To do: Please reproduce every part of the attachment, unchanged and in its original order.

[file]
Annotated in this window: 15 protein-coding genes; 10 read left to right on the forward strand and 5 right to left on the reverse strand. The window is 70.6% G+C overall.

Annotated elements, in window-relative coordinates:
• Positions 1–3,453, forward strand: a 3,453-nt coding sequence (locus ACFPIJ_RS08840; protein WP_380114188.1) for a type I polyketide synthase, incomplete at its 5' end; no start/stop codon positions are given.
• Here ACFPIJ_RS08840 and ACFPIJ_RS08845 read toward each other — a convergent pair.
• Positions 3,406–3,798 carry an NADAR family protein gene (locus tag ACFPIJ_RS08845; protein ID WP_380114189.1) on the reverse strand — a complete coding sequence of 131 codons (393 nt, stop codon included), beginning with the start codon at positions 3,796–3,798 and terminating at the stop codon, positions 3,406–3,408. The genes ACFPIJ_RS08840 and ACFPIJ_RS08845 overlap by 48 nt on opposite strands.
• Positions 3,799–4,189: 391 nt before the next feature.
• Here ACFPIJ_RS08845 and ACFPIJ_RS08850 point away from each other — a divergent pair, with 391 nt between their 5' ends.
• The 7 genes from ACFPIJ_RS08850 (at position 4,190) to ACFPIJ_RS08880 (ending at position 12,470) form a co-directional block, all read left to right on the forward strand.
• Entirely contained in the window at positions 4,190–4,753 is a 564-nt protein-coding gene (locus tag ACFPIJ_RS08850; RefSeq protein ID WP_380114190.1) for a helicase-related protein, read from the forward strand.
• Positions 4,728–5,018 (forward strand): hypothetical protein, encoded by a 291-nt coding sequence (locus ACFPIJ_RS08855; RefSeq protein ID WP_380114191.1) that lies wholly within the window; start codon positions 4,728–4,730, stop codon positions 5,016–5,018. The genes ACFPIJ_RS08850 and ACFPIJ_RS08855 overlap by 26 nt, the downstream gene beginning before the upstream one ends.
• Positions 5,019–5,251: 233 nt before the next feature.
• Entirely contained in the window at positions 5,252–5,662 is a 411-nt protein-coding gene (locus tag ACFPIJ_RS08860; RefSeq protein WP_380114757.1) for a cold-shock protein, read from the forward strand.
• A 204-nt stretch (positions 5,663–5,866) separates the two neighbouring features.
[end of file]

Annotated in this window: 15 protein-coding genes; 10 read left to right on the forward strand and 5 right to left on the reverse strand. The window is 70.6% G+C overall.

Annotated elements, in window-relative coordinates:
• Positions 1–3,453, forward strand: a 3,453-nt coding sequence (locus ACFPIJ_RS08840; protein WP_380114188.1) for a type I polyketide synthase, incomplete at its 5' end; no start/stop codon positions are given.
• Here ACFPIJ_RS08840 and ACFPIJ_RS08845 read toward each other — a convergent pair.
• Positions 3,406–3,798 carry an NADAR family protein gene (locus tag ACFPIJ_RS08845; protein ID WP_380114189.1) on the reverse strand — a complete coding sequence of 131 codons (393 nt, stop codon included), beginning with the start codon at positions 3,796–3,798 and terminating at the stop codon, positions 3,406–3,408. The genes ACFPIJ_RS08840 and ACFPIJ_RS08845 overlap by 48 nt on opposite strands.
• Positions 3,799–4,189: 391 nt before the next feature.
• Here ACFPIJ_RS08845 and ACFPIJ_RS08850 point away from each other — a divergent pair, with 391 nt between their 5' ends.
• The 7 genes from ACFPIJ_RS08850 (at position 4,190) to ACFPIJ_RS08880 (ending at position 12,470) form a co-directional block, all read left to right on the forward strand.
• Entirely contained in the window at positions 4,190–4,753 is a 564-nt protein-coding gene (locus tag ACFPIJ_RS08850; RefSeq protein ID WP_380114190.1) for a helicase-related protein, read from the forward strand.
• Positions 4,728–5,018 (forward strand): hypothetical protein, encoded by a 291-nt coding sequence (locus ACFPIJ_RS08855; RefSeq protein ID WP_380114191.1) that lies wholly within the window; start codon positions 4,728–4,730, stop codon positions 5,016–5,018. The genes ACFPIJ_RS08850 and ACFPIJ_RS08855 overlap by 26 nt, the downstream gene beginning before the upstream one ends.
• Positions 5,019–5,251: 233 nt before the next feature.
• Entirely contained in the window at positions 5,252–5,662 is a 411-nt protein-coding gene (locus tag ACFPIJ_RS08860; RefSeq protein WP_380114757.1) for a cold-shock protein, read from the forward strand.
• A 204-nt stretch (positions 5,663–5,866) separates the two neighbouring features.